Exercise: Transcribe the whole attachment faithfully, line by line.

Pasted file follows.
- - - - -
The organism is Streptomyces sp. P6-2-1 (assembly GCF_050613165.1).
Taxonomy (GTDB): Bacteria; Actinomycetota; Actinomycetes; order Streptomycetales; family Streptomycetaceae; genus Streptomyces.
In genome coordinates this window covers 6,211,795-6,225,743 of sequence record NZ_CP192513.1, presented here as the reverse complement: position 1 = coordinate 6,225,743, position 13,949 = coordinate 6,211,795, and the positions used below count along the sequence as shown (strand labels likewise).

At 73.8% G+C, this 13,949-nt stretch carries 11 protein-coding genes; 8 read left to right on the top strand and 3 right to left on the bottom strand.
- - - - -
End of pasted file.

The organism is Streptomyces sp. P6-2-1 (assembly GCF_050613165.1).
Taxonomy (GTDB): Bacteria; Actinomycetota; Actinomycetes; order Streptomycetales; family Streptomycetaceae; genus Streptomyces.
In genome coordinates this window covers 6,211,795-6,225,743 of sequence record NZ_CP192513.1, presented here as the reverse complement: position 1 = coordinate 6,225,743, position 13,949 = coordinate 6,211,795, and the positions used below count along the sequence as shown (strand labels likewise).

At 73.8% G+C, this 13,949-nt stretch carries 11 protein-coding genes; 8 read left to right on the top strand and 3 right to left on the bottom strand.